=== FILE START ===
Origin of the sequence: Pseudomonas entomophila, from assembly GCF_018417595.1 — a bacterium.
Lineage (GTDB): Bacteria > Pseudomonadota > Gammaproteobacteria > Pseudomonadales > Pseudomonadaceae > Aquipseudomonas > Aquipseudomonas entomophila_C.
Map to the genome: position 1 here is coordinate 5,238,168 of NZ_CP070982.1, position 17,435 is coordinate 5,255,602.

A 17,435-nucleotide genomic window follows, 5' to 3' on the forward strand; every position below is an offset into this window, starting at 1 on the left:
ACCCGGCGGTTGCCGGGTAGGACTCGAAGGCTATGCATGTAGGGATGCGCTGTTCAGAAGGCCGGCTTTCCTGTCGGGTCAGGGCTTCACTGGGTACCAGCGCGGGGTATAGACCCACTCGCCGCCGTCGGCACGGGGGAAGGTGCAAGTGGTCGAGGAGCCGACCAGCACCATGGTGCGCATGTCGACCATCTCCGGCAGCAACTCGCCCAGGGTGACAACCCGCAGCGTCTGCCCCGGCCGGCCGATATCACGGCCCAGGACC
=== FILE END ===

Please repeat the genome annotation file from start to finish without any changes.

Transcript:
Origin of the sequence: Pseudomonas entomophila, from assembly GCF_018417595.1 — a bacterium.
Lineage (GTDB): Bacteria > Pseudomonadota > Gammaproteobacteria > Pseudomonadales > Pseudomonadaceae > Aquipseudomonas > Aquipseudomonas entomophila_C.
Map to the genome: position 1 here is coordinate 5,238,168 of NZ_CP070982.1, position 17,435 is coordinate 5,255,602.

A 17,435-nucleotide genomic window follows, 5' to 3' on the forward strand; every position below is an offset into this window, starting at 1 on the left:
ACCCGGCGGTTGCCGGGTAGGACTCGAAGGCTATGCATGTAGGGATGCGCTGTTCAGAAGGCCGGCTTTCCTGTCGGGTCAGGGCTTCACTGGGTACCAGCGCGGGGTATAGACCCACTCGCCGCCGTCGGCACGGGGGAAGGTGCAAGTGGTCGAGGAGCCGACCAGCACCATGGTGCGCATGTCGACCATCTCCGGCAGCAACTCGCCCAGGGTGACAACCCGCAGCGTCTGCCCCGGCCGGCCGATATCACGGCCCAGGACC